- The economy in China may be shaky, but Apple could sustain longer-term brand damage from increasingly bitter disputes involving the U.S. government and two big iPhone rivals in the country: Huawei and ZTE.
- The U.S. could still extradite Huawei's chief financial officer, who was arrested in Canada on Dec. 1 to the great dismay of Chinese leaders.
As Apple falls on news of weak iPhone sales in China, there is still one more shoe that could drop in the country that would push consumers there even further away: The possible extradition from Canada of Meng Wanzhou, CFO of the country's largest consumer hardware manufacturer, Huawei.
The Justice Department has not yet filed detailed paperwork to request Meng, who is now out on bail in Vancouver, be extradited to the U.S. to stand trial on allegations of fraud over Iran sanctions. The DOJ has until the end of January to file the paperwork under Canada's extradition agreement with the U.S.
Several media outlets have surfaced anecdotal reports of consumers in China already rejecting Apple products because of the dispute. But in an exclusive interview with CNBC on Wednesday, Apple CEO Tim Cook downplayed concerns that negative sentiments about American products might be playing a role in the weaker-than-expected sales in China.
"There are reports, sort of sporadic reports, about somebody talking about not buying our products because we're American, maybe a little bit on social media, maybe a guy standing in front of a store or something," Cook said. "My personal sense is that this is small. Keep in mind that China's not monolithic. Just like America's not monolithic. You have people with different views and different ideas. And so do I think anybody elected not to buy because of that? I'm sure some people did. But my sense is the much larger issue is the slowing of the economy and then this — the trade tension that's further pressured."
But Apple could be sustaining longer-term reputation and brand damage among Chinese consumers who may increasingly be associating its products with the big-picture legal actions undertaken by the U.S. government.
That's because Apple isn't just another American company that sells goods to China. It's Huawei's biggest American rival in the mainland.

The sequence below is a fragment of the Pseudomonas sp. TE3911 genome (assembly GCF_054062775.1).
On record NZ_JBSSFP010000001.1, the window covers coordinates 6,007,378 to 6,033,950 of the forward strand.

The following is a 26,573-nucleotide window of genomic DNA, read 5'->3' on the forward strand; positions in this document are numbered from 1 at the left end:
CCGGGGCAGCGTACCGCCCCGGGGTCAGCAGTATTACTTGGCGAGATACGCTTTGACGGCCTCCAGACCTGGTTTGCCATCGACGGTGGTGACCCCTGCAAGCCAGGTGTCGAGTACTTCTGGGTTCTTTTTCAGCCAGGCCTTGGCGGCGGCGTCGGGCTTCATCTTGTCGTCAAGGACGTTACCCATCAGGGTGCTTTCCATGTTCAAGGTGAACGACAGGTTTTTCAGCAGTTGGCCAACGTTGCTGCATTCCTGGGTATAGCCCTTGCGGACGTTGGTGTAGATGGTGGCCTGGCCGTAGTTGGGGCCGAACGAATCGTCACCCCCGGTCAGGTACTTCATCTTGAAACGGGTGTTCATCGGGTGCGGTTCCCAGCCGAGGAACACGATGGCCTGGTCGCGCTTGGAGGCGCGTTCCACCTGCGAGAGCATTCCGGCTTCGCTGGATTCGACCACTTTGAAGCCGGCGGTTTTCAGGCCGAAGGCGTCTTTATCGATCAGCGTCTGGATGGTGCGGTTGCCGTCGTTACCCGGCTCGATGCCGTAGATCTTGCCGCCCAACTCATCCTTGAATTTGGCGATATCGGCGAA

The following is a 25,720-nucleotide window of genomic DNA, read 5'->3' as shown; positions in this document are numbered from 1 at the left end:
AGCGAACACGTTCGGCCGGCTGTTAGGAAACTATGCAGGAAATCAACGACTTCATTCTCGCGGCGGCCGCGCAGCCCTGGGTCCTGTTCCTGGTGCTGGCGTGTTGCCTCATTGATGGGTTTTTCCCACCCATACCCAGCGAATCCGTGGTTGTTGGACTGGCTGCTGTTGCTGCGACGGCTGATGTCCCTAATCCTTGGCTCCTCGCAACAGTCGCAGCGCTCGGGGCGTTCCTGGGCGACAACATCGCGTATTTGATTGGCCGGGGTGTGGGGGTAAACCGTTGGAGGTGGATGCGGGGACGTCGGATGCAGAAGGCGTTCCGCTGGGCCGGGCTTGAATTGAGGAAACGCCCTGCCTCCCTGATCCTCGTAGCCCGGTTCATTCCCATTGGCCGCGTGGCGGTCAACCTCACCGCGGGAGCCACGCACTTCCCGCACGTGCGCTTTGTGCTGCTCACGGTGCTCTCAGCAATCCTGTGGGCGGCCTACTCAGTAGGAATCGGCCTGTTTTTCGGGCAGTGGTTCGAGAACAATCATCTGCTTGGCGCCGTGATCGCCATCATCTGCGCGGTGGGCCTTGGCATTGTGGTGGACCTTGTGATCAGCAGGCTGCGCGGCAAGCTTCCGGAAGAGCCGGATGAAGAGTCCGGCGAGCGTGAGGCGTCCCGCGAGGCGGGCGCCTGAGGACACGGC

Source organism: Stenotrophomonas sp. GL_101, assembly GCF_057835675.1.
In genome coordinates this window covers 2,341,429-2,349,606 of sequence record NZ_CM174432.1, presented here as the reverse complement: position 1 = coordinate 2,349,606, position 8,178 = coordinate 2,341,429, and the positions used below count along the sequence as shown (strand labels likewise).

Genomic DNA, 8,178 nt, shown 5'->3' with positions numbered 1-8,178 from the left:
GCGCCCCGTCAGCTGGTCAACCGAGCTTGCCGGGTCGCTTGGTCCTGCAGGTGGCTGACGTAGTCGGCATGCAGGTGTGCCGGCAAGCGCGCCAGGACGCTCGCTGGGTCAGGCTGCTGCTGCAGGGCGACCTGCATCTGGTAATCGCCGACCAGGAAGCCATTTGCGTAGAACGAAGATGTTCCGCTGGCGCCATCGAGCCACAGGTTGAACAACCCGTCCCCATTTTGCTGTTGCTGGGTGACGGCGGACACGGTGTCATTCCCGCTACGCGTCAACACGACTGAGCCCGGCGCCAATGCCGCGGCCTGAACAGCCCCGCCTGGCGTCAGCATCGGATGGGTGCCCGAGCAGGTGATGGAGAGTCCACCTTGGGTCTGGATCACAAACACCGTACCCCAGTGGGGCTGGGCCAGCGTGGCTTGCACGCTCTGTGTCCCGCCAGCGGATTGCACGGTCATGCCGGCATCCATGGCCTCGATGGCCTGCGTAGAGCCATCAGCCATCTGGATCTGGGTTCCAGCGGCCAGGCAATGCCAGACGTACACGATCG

And while Apple's suppliers are certainly feeling the crunch in their stock price from Apple's lackluster business in China, — with big stock drops Thursday from Qorvo, Skyworks Solutions and Corning on Thursday — makers of other consumer goods, such as Nike, are seeing sustained popularity in the country.
Huawei's products have competed fiercely with the iPhone in China for years. At the same time, the U.S. government has long accused Huawei and its competitor ZTE of colluding with the Chinese government to take part in anti-competitive practices.
Those have included sanctions violations like those alleged in the Meng affair, as well as intellectual property theft and even spying. And while the Chinese government is not looking to ban iPhone products, according to Cook, the U.S. has put several restrictions in place on Chinese hardware.
Chinese businesses, however, have denied these claims. Further, they've said that the U.S. legal and intelligence communities are biased in favor of American businesses. ZTE said Wednesday said it had brought on former Sen. Joe Lieberman as a lobbyist to lead efforts in testing equipment over national security concerns. In late December, Reuters reported the U.S. government is also mulling wider-scale bans of Huawei and ZTE products in the United States.
Tensions over the issues show no signs of abating, and the U.S. State Department released a new China travel warning Thursday, highlighting the country's increasing use of "exit bans" that prohibit U.S. citizens from leaving the country over issues like alleged investigations or debts.